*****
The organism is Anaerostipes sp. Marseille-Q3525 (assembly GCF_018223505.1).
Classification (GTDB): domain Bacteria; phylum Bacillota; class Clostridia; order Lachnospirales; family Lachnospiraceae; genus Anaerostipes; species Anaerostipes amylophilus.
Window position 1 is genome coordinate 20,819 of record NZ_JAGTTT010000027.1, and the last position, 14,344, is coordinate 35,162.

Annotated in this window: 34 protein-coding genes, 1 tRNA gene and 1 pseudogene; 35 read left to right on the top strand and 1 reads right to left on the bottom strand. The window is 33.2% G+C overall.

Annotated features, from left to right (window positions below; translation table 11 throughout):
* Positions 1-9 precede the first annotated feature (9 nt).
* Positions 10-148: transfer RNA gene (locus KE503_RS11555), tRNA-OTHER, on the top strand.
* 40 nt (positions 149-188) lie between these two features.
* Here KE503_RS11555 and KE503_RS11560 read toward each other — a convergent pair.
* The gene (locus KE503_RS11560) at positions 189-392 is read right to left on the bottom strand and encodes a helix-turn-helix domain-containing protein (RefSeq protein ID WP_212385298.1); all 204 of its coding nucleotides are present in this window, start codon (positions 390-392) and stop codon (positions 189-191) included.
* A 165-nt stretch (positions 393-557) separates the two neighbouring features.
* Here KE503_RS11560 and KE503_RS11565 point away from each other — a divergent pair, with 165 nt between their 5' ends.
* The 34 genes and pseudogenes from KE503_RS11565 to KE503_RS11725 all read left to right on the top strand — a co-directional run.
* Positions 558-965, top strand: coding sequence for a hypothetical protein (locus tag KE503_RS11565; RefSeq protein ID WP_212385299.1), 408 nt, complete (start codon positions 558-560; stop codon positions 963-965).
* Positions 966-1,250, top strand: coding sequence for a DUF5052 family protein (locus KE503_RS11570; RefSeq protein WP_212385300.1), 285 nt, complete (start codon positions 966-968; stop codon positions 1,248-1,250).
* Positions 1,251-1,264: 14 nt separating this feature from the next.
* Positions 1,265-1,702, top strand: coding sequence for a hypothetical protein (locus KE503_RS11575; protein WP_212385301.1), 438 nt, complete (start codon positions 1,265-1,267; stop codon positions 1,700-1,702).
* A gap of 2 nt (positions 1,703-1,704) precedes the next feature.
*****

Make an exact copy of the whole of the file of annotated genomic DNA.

The organism is Anaerostipes sp. Marseille-Q3525 (assembly GCF_018223505.1).
Classification (GTDB): domain Bacteria; phylum Bacillota; class Clostridia; order Lachnospirales; family Lachnospiraceae; genus Anaerostipes; species Anaerostipes amylophilus.
Window position 1 is genome coordinate 20,819 of record NZ_JAGTTT010000027.1, and the last position, 14,344, is coordinate 35,162.

Annotated in this window: 34 protein-coding genes, 1 tRNA gene and 1 pseudogene; 35 read left to right on the top strand and 1 reads right to left on the bottom strand. The window is 33.2% G+C overall.

Annotated features, from left to right (window positions below; translation table 11 throughout):
* Positions 1-9 precede the first annotated feature (9 nt).
* Positions 10-148: transfer RNA gene (locus KE503_RS11555), tRNA-OTHER, on the top strand.
* 40 nt (positions 149-188) lie between these two features.
* Here KE503_RS11555 and KE503_RS11560 read toward each other — a convergent pair.
* The gene (locus KE503_RS11560) at positions 189-392 is read right to left on the bottom strand and encodes a helix-turn-helix domain-containing protein (RefSeq protein ID WP_212385298.1); all 204 of its coding nucleotides are present in this window, start codon (positions 390-392) and stop codon (positions 189-191) included.
* A 165-nt stretch (positions 393-557) separates the two neighbouring features.
* Here KE503_RS11560 and KE503_RS11565 point away from each other — a divergent pair, with 165 nt between their 5' ends.
* The 34 genes and pseudogenes from KE503_RS11565 to KE503_RS11725 all read left to right on the top strand — a co-directional run.
* Positions 558-965, top strand: coding sequence for a hypothetical protein (locus tag KE503_RS11565; RefSeq protein ID WP_212385299.1), 408 nt, complete (start codon positions 558-560; stop codon positions 963-965).
* Positions 966-1,250, top strand: coding sequence for a DUF5052 family protein (locus KE503_RS11570; RefSeq protein WP_212385300.1), 285 nt, complete (start codon positions 966-968; stop codon positions 1,248-1,250).
* Positions 1,251-1,264: 14 nt separating this feature from the next.
* Positions 1,265-1,702, top strand: coding sequence for a hypothetical protein (locus KE503_RS11575; protein WP_212385301.1), 438 nt, complete (start codon positions 1,265-1,267; stop codon positions 1,700-1,702).
* A gap of 2 nt (positions 1,703-1,704) precedes the next feature.